The Possession of Michael King Blu-ray Review

It seems like every few months, another movie about possessions and the paranormal comes out. The latest (although another could have hit DVD and Blu-ray by the time this review is published) is THE POSSESSION OF MICHAEL KING, about, well, both.

Michael King (Shane Johnson, 2013’s CHEZ UPSHAW) is a documentarian and, according to his wife, “camera addict.” He’s also a skeptic and has no belief in either God or the Devil. He goes to a psychic named Beverly (Dale Dickey, who recently played Cummie Barrow on the miniseries BONNIE AND CLYDE) and challenges her because her claims—that Samantha (Cara Pifko, SHARKSKIN) would be a successful actress—were false and lead to her death.

The Possession of Michael King

“There’s never been a single shred of evidence that any of this is real,” says Michael. “God or the Devil, if you’re out there, prove it. Come and get me.” In hopes of disproving believers, he’ll have the camera on himself 24 hours a day. And since the title isn’t exactly subtle, we know what discoveries Michael will make.

He sees a priest (Tobias Jelinek, 2013’s THE GOLDEN SCALLOP), who claims to have proof. Michael, of course, is suspicious. He orders a demon-summoning kit off the Internet, which doesn’t result in any demons. He visits two supposed experts, who, after suggesting he offer a semen sample for the demon they plan to bring forth, start to creep Michael out and, judging by a look on his face, perhaps convince him. The couple ties him up, speak Latin phrases and hold a knife to his chest. Soon enough, he’s seeing his dead wife and harming his daughter (Ella Anderson, the TV movie A FAIRLY ODD SUMMER).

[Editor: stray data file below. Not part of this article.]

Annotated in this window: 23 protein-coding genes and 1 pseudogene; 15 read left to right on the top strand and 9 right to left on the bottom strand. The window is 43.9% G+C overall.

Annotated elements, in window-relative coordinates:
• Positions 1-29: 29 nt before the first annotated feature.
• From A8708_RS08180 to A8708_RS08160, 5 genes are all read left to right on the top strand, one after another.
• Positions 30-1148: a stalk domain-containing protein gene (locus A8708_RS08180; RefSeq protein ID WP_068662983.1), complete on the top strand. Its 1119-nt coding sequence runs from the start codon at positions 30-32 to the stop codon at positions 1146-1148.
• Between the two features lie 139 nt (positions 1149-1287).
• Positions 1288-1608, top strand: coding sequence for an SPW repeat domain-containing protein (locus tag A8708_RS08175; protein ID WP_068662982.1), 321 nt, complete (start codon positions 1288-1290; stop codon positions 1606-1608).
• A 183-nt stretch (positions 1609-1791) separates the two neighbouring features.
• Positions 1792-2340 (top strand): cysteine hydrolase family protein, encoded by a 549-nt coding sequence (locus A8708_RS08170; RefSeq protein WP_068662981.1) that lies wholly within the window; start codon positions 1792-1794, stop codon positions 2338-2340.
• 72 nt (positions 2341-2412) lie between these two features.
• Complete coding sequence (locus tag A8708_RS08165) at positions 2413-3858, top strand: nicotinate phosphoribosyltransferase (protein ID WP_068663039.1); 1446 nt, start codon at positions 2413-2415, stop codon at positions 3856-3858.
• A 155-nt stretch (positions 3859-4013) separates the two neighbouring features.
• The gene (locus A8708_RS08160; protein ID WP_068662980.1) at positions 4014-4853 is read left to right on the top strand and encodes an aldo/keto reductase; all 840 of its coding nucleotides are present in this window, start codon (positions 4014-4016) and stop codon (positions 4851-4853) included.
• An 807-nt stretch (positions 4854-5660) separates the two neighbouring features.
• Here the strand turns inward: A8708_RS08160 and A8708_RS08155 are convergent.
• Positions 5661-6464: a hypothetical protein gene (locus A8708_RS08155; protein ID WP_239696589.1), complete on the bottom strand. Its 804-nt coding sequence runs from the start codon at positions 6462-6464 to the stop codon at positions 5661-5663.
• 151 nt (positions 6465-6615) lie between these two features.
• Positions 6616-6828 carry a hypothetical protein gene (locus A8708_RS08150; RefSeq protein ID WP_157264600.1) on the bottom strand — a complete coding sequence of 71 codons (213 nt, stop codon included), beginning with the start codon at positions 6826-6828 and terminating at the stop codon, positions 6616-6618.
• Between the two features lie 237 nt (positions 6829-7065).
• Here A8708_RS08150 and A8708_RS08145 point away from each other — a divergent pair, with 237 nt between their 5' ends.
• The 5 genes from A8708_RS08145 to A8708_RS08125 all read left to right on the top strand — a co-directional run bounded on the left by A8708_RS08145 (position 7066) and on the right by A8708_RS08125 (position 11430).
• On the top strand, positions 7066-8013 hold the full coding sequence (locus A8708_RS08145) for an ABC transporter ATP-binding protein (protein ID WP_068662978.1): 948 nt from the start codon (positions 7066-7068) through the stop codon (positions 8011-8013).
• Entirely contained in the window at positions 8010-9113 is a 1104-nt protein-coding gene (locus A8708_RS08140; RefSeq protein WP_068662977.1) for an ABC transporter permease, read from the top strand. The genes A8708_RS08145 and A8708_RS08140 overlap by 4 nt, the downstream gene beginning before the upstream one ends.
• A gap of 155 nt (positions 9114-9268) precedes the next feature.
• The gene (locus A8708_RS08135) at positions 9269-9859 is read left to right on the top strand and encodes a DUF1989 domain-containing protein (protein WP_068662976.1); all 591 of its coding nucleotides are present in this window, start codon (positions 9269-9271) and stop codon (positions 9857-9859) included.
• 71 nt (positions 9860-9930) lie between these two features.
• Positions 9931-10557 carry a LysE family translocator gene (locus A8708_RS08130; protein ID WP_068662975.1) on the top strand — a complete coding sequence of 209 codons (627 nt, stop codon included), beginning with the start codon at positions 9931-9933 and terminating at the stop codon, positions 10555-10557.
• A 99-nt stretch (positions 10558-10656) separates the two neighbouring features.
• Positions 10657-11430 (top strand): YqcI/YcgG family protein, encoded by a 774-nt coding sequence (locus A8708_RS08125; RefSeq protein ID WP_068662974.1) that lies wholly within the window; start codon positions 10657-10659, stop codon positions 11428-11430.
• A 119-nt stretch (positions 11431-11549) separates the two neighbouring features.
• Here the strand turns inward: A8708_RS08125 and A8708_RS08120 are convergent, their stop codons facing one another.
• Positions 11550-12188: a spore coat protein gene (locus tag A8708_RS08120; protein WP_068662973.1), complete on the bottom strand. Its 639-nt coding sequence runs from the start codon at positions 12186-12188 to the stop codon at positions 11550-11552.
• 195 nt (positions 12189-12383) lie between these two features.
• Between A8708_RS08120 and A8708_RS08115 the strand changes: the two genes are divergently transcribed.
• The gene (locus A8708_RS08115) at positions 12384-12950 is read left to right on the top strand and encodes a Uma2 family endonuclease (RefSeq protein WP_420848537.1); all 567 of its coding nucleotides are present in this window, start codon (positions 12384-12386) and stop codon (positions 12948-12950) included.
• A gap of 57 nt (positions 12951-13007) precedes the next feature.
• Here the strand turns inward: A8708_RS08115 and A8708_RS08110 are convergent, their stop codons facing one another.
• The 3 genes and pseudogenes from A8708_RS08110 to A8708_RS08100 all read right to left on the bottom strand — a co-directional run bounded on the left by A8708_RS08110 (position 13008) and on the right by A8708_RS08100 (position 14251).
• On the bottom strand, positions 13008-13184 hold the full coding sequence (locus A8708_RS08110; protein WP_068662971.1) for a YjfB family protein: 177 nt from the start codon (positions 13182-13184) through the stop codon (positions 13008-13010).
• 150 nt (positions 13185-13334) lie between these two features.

The Possession of Michael King

THE POSSESSION OF MICHAEL KING packs in a number of disturbing images (Michael’s basement encounter is pretty creepy), but there isn’t much here that hasn’t been done before: Michael speaks to the camera to offer exposition, another camera perches in the corner to scope his actions (as seen in the PARANORMAL ACTIVITY movies), night vision is employed to heighten the tension, people have sudden spasms, the camera bugs out, etc. etc. These are worn-out tricks that don’t pack the punch they once did, and so all of the scares are greatly limited.

So much of THE POSSESION OF MICHAEL KING is so obvious that it’s hard to get much enjoyment out of the spectacle. First-time writer/director David Jung (who shares story credit with Tedi Sarafian, whose previous credits include TANK GIRL and TERMINATOR 3: RISE OF THE MACHINES) has surely seen a number of similar movies, but he hasn’t learned much and has instead ripped from so many of them.

The Possession of Michael King

Jung also never makes it clear whether or not his debut is supposed to support those Michael questions or prove his idea that they only believe out of fear, as Michael pleads with his possessor, “What if [I said I believed], would you leave?” Jung may not even know his intentions in the scene, in which case he’s only doing it for another cheap fright.


Video: 1.78:1 in 1080p with MPEG-4 AVC codec. The high-definition transfer is an overall strong one that offers decent textures and deep blacks that add to the atmosphere.

Audio: English Dolby TrueHD 5.1. Subtitles in English and Spanish. The audio transfer also contributes to the intended feel, with effective SFX and sudden music cues.




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